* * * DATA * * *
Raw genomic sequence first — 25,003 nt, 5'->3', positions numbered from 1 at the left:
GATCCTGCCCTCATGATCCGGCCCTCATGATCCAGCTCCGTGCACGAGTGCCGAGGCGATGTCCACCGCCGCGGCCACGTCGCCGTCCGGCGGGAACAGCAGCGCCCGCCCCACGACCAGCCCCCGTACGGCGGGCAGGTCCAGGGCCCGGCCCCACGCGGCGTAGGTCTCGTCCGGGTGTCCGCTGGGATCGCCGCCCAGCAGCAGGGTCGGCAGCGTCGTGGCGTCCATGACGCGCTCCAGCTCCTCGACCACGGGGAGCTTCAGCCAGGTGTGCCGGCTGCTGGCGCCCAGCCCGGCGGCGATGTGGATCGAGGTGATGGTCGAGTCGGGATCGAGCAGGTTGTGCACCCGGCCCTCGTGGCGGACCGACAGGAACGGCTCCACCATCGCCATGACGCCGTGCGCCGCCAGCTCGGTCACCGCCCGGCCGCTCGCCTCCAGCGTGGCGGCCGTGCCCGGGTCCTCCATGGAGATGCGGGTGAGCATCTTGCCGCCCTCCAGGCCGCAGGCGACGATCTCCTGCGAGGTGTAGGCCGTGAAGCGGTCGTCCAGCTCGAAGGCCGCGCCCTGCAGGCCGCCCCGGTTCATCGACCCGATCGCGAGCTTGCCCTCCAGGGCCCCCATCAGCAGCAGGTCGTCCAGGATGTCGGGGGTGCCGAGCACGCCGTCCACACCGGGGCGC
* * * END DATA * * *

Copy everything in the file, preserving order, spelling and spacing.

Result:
Raw genomic sequence first — 25,003 nt, 5'->3', positions numbered from 1 at the left:
GATCCTGCCCTCATGATCCGGCCCTCATGATCCAGCTCCGTGCACGAGTGCCGAGGCGATGTCCACCGCCGCGGCCACGTCGCCGTCCGGCGGGAACAGCAGCGCCCGCCCCACGACCAGCCCCCGTACGGCGGGCAGGTCCAGGGCCCGGCCCCACGCGGCGTAGGTCTCGTCCGGGTGTCCGCTGGGATCGCCGCCCAGCAGCAGGGTCGGCAGCGTCGTGGCGTCCATGACGCGCTCCAGCTCCTCGACCACGGGGAGCTTCAGCCAGGTGTGCCGGCTGCTGGCGCCCAGCCCGGCGGCGATGTGGATCGAGGTGATGGTCGAGTCGGGATCGAGCAGGTTGTGCACCCGGCCCTCGTGGCGGACCGACAGGAACGGCTCCACCATCGCCATGACGCCGTGCGCCGCCAGCTCGGTCACCGCCCGGCCGCTCGCCTCCAGCGTGGCGGCCGTGCCCGGGTCCTCCATGGAGATGCGGGTGAGCATCTTGCCGCCCTCCAGGCCGCAGGCGACGATCTCCTGCGAGGTGTAGGCCGTGAAGCGGTCGTCCAGCTCGAAGGCCGCGCCCTGCAGGCCGCCCCGGTTCATCGACCCGATCGCGAGCTTGCCCTCCAGGGCCCCCATCAGCAGCAGGTCGTCCAGGATGTCGGGGGTGCCGAGCACGCCGTCCACACCGGGGCGC